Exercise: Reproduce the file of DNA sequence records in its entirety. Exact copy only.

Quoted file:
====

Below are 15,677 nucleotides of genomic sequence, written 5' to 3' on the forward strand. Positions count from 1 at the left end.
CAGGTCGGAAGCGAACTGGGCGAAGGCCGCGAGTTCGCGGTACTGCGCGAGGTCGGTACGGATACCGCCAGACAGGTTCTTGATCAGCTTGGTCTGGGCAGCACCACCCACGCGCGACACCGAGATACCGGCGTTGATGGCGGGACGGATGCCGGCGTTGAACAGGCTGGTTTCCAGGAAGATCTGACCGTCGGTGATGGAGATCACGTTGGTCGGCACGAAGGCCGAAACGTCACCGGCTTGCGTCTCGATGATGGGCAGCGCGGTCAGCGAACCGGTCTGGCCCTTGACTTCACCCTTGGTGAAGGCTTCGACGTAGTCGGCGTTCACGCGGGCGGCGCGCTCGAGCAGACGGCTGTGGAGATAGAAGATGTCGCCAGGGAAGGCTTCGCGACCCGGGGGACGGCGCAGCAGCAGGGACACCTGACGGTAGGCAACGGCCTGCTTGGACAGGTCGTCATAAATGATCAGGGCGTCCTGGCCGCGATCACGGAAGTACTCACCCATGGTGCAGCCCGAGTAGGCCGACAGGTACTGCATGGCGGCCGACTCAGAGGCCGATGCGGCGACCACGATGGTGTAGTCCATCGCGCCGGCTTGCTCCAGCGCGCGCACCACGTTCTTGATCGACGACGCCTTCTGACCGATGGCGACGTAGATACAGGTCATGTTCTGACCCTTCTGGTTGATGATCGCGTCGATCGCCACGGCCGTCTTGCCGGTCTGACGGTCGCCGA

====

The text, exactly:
Below are 15,677 nucleotides of genomic sequence, written 5' to 3' on the forward strand. Positions count from 1 at the left end.
CAGGTCGGAAGCGAACTGGGCGAAGGCCGCGAGTTCGCGGTACTGCGCGAGGTCGGTACGGATACCGCCAGACAGGTTCTTGATCAGCTTGGTCTGGGCAGCACCACCCACGCGCGACACCGAGATACCGGCGTTGATGGCGGGACGGATGCCGGCGTTGAACAGGCTGGTTTCCAGGAAGATCTGACCGTCGGTGATGGAGATCACGTTGGTCGGCACGAAGGCCGAAACGTCACCGGCTTGCGTCTCGATGATGGGCAGCGCGGTCAGCGAACCGGTCTGGCCCTTGACTTCACCCTTGGTGAAGGCTTCGACGTAGTCGGCGTTCACGCGGGCGGCGCGCTCGAGCAGACGGCTGTGGAGATAGAAGATGTCGCCAGGGAAGGCTTCGCGACCCGGGGGACGGCGCAGCAGCAGGGACACCTGACGGTAGGCAACGGCCTGCTTGGACAGGTCGTCATAAATGATCAGGGCGTCCTGGCCGCGATCACGGAAGTACTCACCCATGGTGCAGCCCGAGTAGGCCGACAGGTACTGCATGGCGGCCGACTCAGAGGCCGATGCGGCGACCACGATGGTGTAGTCCATCGCGCCGGCTTGCTCCAGCGCGCGCACCACGTTCTTGATCGACGACGCCTTCTGACCGATGGCGACGTAGATACAGGTCATGTTCTGACCCTTCTGGTTGATGATCGCGTCGATCGCCACGGCCGTCTTGCCGGTCTGACGGTCGCCGA